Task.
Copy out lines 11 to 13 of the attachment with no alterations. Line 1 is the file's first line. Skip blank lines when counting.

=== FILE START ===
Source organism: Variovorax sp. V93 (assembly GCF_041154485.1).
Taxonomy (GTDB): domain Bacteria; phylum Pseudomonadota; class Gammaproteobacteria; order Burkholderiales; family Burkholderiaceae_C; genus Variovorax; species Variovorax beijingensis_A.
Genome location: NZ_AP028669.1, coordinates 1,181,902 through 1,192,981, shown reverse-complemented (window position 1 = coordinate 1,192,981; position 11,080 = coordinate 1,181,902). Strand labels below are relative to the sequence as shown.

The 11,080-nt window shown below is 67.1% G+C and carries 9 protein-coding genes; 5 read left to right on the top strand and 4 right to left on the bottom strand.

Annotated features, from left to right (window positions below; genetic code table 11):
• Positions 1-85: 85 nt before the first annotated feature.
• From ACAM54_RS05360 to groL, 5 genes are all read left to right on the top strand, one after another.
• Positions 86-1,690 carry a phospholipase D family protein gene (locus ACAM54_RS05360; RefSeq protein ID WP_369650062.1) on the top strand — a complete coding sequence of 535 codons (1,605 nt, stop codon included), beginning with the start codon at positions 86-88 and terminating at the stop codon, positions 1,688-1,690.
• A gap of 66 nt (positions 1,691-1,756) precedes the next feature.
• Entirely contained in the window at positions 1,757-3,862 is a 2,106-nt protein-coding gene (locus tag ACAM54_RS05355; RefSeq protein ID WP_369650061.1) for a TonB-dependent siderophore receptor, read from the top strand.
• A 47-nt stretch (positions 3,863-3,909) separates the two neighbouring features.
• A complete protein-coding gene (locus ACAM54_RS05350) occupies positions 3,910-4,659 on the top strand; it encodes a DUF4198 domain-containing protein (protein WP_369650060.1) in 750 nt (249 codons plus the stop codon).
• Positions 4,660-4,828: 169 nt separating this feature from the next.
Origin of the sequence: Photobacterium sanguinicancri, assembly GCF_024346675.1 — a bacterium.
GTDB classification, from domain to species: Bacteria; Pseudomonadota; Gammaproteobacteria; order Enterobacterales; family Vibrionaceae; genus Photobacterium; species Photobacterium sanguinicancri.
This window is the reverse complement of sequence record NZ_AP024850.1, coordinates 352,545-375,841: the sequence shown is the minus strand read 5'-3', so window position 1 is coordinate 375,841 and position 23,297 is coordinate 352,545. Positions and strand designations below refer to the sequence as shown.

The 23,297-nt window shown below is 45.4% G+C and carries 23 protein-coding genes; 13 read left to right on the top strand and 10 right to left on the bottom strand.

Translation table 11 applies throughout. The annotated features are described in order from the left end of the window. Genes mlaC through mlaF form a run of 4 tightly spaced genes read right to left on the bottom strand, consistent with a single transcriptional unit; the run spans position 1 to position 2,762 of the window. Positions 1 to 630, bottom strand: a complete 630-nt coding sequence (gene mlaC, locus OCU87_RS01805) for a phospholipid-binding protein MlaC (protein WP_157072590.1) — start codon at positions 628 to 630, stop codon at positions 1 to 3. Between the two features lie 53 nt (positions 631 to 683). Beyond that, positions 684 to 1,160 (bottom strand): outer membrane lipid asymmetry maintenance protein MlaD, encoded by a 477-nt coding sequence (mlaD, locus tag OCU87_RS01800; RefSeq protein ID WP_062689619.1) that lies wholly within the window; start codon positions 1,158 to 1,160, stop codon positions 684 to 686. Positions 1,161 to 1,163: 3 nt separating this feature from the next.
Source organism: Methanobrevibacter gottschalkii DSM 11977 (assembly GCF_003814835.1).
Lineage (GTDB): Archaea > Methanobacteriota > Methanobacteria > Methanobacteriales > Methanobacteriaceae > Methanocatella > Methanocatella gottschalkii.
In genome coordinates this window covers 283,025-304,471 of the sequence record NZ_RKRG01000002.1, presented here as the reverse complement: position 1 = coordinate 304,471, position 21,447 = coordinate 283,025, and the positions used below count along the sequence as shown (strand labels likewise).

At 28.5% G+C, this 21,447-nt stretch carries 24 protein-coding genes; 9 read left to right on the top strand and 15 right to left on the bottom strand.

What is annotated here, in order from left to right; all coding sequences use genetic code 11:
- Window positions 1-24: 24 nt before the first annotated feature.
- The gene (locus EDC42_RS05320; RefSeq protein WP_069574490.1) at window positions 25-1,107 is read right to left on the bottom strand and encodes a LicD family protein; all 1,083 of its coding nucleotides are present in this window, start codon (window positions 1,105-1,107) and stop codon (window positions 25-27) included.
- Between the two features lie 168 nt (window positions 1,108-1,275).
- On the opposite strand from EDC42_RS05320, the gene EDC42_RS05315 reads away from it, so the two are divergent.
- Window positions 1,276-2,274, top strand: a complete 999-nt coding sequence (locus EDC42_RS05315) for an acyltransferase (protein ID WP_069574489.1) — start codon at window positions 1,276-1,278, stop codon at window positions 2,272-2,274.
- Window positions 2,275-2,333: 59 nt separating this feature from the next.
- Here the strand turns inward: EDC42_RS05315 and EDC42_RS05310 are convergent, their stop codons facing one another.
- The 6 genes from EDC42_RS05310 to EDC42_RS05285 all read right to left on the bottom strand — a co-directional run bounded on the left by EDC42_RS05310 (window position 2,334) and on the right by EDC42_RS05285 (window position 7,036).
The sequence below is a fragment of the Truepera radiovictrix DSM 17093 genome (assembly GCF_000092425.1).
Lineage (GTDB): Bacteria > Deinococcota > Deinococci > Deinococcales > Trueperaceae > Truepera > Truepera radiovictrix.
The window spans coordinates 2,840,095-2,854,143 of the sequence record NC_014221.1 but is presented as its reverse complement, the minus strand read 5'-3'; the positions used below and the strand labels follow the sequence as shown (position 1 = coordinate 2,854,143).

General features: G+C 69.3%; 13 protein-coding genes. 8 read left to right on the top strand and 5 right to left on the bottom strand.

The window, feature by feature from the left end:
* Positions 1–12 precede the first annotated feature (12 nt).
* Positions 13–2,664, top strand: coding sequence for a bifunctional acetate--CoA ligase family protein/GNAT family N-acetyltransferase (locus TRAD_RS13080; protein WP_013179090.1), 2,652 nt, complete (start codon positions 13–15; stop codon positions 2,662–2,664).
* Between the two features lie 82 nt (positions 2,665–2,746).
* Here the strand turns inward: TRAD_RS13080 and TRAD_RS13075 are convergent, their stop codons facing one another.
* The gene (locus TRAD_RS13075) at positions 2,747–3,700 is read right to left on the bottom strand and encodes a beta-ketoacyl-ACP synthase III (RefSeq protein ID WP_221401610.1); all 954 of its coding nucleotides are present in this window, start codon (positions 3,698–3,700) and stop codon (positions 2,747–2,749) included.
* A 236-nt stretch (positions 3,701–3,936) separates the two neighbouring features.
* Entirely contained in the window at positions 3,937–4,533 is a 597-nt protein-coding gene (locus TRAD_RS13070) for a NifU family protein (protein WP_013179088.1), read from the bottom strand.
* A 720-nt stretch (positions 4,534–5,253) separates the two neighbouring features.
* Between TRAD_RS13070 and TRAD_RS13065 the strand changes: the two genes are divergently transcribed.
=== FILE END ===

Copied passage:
• A 47-nt stretch (positions 3,863-3,909) separates the two neighbouring features.
• A complete protein-coding gene (locus ACAM54_RS05350) occupies positions 3,910-4,659 on the top strand; it encodes a DUF4198 domain-containing protein (protein WP_369650060.1) in 750 nt (249 codons plus the stop codon).
• Positions 4,660-4,828: 169 nt separating this feature from the next.